We all know the old marketing axiom that “80% of sales come from 20% of customers.” You might also know that this “law of the vital few” came from Italian economist Vilfredo Pareto, who first noticed the dynamic by observing in 1896 that 80% of land in Italy was owned by 20% of Italians.
It’s an incredibly versatile principle that experts have applied to a wide array of situations—80% of property crime happens to 20% of properties, 80% of investment portfolio gains come from 20% of holdings (and 80% of losses come from presumably a different 20% of stocks). For the sports fans among us, 80% of Major League Baseball game wins can be attributed to 20% of a team’s players. The list of examples is seemingly endless.
And of course, the Pareto Principle is also a great rule of thumb for understanding your company’s purchasing habits and identifying and cutting procurement costs—80% of your expenditure will likely come from 20% of your purchases, or 80% of your suppliers will account for around 20% of spend. There are plenty of ways to produce cost savings using the 80/20 rule.
But there are two significant dangers when considering the 80/20 principle. The first is that it is little more than a rough guide rather than a universal truth, yet people often accept it as the latter. The second is that we’re better off looking at the 80/20 rule as the beginning—not the end—of cost-cutting exercises. Stopping at the 80/20 rule leaves a lot of potential savings undiscovered.
The 80/20 principle: A rough construct for tail spend
Remember that baseball statistic? Around 80% of MLB wins come from 20% of players? When sportswriter and former Texas Rangers pitcher Jeff Zimmerman did the math using baseball’s Wins Above Replacement statistic, one year it was 15% of players responsible for 85% of wins. Another year, it was 10% of players for 80% of wins.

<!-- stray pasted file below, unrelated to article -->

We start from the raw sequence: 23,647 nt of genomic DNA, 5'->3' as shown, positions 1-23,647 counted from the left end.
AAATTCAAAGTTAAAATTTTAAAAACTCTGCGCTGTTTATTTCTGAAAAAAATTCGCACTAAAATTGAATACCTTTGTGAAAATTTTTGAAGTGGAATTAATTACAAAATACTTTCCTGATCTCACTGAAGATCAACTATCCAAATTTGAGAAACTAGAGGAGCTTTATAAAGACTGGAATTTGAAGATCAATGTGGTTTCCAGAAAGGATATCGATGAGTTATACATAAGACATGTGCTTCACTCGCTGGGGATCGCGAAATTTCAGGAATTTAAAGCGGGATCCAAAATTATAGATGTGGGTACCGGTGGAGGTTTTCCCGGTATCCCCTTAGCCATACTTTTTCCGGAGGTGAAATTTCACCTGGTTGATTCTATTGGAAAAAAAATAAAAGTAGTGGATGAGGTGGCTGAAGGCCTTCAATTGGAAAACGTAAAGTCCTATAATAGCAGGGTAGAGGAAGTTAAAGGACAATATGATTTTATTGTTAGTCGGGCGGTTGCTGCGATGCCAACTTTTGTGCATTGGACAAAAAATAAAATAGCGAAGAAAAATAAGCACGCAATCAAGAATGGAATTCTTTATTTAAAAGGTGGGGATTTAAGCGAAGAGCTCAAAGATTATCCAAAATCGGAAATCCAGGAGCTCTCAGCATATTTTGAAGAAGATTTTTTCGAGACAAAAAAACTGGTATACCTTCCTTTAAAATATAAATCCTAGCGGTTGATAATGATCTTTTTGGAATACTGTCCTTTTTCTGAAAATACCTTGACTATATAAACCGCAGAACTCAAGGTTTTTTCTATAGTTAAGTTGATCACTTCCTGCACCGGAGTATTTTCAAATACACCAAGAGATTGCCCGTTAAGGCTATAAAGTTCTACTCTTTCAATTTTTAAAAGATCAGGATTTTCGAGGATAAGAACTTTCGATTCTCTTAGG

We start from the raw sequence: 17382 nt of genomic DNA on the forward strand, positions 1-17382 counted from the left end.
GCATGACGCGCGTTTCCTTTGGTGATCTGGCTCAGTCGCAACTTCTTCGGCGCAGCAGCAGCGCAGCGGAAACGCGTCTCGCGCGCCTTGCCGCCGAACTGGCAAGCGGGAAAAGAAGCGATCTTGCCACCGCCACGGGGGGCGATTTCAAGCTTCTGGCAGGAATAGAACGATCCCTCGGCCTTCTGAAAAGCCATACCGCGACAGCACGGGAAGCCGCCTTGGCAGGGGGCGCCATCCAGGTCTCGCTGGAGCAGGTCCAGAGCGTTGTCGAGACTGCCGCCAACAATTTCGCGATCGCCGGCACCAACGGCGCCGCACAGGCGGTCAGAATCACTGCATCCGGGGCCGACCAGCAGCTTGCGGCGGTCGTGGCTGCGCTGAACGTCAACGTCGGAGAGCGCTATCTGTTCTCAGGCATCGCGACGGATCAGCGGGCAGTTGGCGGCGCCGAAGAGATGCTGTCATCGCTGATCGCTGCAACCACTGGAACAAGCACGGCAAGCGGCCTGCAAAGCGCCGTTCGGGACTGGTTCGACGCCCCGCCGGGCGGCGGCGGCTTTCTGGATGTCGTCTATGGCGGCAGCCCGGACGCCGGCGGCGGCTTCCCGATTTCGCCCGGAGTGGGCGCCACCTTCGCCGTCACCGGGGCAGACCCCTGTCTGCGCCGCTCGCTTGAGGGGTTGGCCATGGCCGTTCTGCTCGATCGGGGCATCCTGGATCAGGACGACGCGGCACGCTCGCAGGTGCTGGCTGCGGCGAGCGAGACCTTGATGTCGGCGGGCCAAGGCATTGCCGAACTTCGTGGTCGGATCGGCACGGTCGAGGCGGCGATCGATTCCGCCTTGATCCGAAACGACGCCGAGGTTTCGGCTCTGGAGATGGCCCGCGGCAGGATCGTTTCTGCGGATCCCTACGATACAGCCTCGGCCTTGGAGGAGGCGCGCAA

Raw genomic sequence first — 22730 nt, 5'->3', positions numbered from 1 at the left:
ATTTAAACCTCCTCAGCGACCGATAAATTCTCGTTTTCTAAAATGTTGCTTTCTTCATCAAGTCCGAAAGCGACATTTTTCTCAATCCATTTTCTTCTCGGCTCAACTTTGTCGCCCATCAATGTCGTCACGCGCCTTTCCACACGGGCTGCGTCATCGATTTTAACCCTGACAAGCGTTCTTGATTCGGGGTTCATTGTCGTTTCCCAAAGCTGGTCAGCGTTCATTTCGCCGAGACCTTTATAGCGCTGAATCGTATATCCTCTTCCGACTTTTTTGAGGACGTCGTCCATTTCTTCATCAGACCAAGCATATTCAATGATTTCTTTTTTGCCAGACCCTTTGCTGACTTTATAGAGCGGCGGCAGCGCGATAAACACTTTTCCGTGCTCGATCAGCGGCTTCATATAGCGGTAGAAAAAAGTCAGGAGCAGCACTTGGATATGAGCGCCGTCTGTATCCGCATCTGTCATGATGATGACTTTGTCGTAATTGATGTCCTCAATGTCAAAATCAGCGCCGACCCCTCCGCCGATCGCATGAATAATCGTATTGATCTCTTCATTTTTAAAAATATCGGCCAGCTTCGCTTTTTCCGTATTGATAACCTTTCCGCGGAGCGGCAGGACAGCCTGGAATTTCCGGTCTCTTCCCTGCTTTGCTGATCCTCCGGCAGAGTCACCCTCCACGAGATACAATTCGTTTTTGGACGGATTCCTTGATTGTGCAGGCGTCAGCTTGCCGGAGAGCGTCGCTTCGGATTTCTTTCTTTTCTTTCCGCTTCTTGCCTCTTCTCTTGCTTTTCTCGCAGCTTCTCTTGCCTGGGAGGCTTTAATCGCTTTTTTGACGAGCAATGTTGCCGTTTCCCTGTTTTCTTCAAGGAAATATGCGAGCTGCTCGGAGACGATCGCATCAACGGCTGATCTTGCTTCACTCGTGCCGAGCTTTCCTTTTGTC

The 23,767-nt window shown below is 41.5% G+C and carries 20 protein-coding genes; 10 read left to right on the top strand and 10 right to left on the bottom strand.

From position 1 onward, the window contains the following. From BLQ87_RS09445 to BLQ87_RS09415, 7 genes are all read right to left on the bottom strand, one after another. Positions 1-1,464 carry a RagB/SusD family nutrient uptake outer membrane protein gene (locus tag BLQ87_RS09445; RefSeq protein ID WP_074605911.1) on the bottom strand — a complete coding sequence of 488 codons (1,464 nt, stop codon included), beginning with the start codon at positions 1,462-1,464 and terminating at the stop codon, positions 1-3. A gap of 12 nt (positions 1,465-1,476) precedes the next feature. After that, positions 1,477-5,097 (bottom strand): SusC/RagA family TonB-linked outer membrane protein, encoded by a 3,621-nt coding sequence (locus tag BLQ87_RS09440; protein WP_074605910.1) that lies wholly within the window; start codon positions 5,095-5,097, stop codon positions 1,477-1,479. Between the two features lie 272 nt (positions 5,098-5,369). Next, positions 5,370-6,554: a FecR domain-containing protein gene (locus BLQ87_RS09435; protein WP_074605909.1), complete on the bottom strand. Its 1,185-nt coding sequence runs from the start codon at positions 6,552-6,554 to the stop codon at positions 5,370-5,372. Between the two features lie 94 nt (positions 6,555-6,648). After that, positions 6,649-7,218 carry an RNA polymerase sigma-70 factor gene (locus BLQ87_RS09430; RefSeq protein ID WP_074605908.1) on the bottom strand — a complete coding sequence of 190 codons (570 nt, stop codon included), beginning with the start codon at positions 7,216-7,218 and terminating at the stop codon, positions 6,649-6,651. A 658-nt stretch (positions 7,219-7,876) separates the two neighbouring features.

An Arizona State University study found that crime didn’t follow an exact 80/20 split, either. At least in Jacksonville, Florida, 85% of property crime happened on 20% of properties.
The point is not that the 80/20 principle lacks any utility—it can be an incredibly powerful tool. But the devil is in the detail—and in the current environment where incremental wins matter, the specifics could hide the difference between an organization thriving or just surviving. Or worse.
A starting point, not the be-all and end-all, of tail spend
Procurement departments on the hunt for cost savings usually have more incentive to focus on their large, multi-year contracts. According to the 80/20 rule, that’s where they’ll find the most significant savings.
But concentrating on these so-called “big savings” is a missed opportunity because it ignores a potential gold mine of savings you could enjoy simply by examining your tail spend.
When procurement professionals usually think of tail spend, they think of their unmanaged spend—smaller items and non-strategic purchases like pencils, paper, and little widgets—and the other items probably purchased on Amazon Business or other online stores. These tail spend items are the incidental and day-to-day purchases.
But tail spend is much more than just office supplies. It can be Software as a Service (SaaS) solutions. It can be mowing the campus lawn or washing the windows of your office tower. Tail spend includes a range of expensive items—from temp labor and IT purchases to Maintenance, Repair, and Operations (MRO) functions.
If you define tail spend as the spend that the procurement department doesn’t manage directly, then it probably accounts for around 30-40% of your total spend—and up to 95% of your total purchases. Suddenly the 80/20 rule doesn’t seem like such a wise place to stop cost-cutting exercises.
Tail spend is particularly significant in a down economy, when sales are flat or declining, and there are fewer buyers around to market to. But even in a buoyant economy, companies that properly manage tail spend can cut annual expenditures a further 10%.
Why do procurement teams stop their cost-cutting initiatives after they’ve dealt with the 80/20? Because they think they lack the resources—both human and digital—to analyze their tail spend effectively. Going beyond the 80/20 takes time and effort—although it’s much easier if you have access to the right data. But the savings can be surprising—and significant.
So, if you’ve already trimmed the procurement fat using the 80/20 rule—well done! Now the real work begins finding a wealth of further savings hidden in your tail spend.